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Cranberries a la Symon

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Iron Chef America, anyone?  Last week they had a Thanksgiving special.  They had to use ingredients from the first Thanksgiving (no thank you plucking duck feathers), so I was only mildly interested in recreating the recipes.  There was one thing that struck my fancy, which Dan and I were determined to recreate.  Naturally, it’s a cocktail.  Unfortunately for me, Iron Chef doesn’t post it’s recipes anywhere so I couldn’t figure out what was going on, exactly.  So this is our interpretation of whatever deliciousness Iron Chef Symon made.  He started with cranberries, whole fresh ones.  Then he added vodka to the glass.  He let that sit for a bit, and right before serving he filled the glass with champagne.

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I figured that the flavor of the cranberries wouldn’t come out if they were just left whole, they’re pretty resilient little things.  So I opted to make a simple syrup to accompany them.  I also went light on the vodka because I didn’t want to be down for the count.

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*ADDENDUM:

The next time I made these, after some of the comments you posted, I boiled the cranberries in juice from one orange, with 2 tbsp of orange zest, for about five minutes.  Then I soaked the cranberries in syrup.  This helped bring out some of the flavor.

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Cranberries a la Symon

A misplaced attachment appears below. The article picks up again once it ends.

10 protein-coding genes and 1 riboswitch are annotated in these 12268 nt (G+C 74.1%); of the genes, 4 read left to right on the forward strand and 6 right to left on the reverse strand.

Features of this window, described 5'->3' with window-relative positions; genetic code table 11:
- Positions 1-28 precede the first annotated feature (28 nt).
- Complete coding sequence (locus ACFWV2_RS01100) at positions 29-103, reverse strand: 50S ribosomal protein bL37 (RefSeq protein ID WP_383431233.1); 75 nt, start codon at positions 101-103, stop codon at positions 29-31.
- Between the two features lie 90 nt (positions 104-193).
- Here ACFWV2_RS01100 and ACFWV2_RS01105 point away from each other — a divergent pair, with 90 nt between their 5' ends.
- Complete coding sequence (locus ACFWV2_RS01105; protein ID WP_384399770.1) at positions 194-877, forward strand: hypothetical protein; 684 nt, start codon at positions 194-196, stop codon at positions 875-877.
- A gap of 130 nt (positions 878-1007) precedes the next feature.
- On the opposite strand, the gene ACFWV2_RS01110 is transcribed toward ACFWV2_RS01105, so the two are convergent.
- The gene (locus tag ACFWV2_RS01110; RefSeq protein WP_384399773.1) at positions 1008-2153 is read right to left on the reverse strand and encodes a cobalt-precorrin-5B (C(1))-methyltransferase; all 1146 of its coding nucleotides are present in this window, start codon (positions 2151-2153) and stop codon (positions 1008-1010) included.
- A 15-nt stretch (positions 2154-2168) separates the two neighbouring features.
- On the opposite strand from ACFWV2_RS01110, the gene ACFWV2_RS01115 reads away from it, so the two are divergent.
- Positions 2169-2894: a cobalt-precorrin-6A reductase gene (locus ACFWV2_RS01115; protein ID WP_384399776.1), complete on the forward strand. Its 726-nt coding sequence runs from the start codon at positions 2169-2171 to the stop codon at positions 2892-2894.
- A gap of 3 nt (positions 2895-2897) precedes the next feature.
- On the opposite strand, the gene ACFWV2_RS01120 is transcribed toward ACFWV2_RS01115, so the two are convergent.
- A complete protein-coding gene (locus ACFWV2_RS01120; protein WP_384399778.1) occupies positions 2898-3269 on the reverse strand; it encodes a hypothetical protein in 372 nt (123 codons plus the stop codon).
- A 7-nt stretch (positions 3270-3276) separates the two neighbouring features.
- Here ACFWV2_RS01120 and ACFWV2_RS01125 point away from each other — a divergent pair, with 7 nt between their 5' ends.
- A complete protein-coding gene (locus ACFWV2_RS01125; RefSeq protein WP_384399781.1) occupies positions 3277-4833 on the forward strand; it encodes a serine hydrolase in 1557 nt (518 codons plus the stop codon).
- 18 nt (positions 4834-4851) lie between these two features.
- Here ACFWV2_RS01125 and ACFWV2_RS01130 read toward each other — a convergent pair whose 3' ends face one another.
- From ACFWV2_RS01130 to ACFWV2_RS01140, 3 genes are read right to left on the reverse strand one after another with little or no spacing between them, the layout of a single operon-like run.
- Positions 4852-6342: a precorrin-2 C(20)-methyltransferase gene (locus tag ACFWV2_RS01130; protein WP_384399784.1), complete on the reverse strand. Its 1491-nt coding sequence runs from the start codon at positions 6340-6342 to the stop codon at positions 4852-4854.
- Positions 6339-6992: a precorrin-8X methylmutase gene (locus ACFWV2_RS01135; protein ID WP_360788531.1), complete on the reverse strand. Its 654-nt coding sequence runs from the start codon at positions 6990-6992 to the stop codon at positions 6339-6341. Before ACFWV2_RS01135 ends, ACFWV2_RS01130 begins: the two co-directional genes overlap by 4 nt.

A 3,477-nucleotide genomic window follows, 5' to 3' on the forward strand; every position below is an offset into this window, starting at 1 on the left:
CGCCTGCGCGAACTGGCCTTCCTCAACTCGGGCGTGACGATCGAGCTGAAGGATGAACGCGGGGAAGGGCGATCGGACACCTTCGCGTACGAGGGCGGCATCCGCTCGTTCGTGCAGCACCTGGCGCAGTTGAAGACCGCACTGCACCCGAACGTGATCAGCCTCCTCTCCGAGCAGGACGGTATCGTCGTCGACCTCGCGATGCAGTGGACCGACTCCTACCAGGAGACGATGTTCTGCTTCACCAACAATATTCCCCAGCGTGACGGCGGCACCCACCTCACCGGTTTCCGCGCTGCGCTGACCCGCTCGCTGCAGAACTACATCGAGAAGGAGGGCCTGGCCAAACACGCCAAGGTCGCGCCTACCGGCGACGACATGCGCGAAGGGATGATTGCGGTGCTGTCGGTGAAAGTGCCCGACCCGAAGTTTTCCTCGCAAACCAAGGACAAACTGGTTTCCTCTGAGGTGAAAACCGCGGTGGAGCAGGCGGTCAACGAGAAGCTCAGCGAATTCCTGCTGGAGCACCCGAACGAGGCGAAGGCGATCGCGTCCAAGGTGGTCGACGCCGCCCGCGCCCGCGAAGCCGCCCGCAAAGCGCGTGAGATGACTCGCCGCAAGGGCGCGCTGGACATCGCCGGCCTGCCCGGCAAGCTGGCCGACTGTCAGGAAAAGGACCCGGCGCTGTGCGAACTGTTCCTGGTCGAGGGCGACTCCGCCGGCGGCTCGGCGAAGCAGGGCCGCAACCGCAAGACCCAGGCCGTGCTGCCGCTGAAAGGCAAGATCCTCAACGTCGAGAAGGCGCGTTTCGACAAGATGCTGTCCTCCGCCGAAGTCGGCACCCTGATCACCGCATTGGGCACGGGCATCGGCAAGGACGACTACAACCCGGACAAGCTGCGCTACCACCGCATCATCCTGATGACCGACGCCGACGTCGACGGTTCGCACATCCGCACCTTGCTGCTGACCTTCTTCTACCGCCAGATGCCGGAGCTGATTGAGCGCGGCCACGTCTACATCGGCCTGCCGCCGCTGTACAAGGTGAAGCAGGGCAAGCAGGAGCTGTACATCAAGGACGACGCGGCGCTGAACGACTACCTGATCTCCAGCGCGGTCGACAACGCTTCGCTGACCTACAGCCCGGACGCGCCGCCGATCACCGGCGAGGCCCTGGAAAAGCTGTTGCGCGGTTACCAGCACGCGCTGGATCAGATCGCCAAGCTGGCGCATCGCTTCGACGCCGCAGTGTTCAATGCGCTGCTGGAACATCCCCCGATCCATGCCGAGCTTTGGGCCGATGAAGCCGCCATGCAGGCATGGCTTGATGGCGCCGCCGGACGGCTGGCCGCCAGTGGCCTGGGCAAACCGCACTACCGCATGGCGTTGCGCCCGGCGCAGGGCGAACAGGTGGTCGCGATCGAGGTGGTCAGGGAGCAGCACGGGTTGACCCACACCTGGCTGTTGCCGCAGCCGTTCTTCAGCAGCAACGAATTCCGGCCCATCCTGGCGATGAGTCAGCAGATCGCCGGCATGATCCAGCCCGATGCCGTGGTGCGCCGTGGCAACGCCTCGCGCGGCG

5 parts champagne

1 part vodka

1 part simple syrup

2 cups sugar (for syrup)

1 cup water (for syrup)

Handful of cranberries

Bring your sugar and water to a boil.  Once the sugar is dissolved, set aside and cool.  That’s your simple syrup.  Put your cranberries the glass, add simple syrup and vodka (equal amounts of each).  Let sit for ten minutes or so, so the flavors blend.  When you’re ready, add the champagne, and serve.

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Sweet Potato Casserole

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A few years ago I got my tonsils out.  And when I say a few years ago, I don’t mean as a child.  I mean as an adult.  It was an awful experience.  On more than one occasion during the two weeks that I was completely incapacitated, a friend would walk into my apartment to find my in the fetal position on my living room floor, completely pathetic.  It’s because having your tonsils out as an adult is torture.  Complete and total torture.

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One particularly cruel aspect was my losing my sense of taste.  And since my mom could only stay a few days and I was alone for most of my recovery, I did so much online symptom research that I convinced myself that I was going to be one of the small percentage of patients who lose it permanently.  Thankfully I only lost it for a few weeks.  Still, it was a horrible few weeks.  I didn’t eat for two weeks because when I was actually hungry and could swallow, my food tasted like cardboard mush.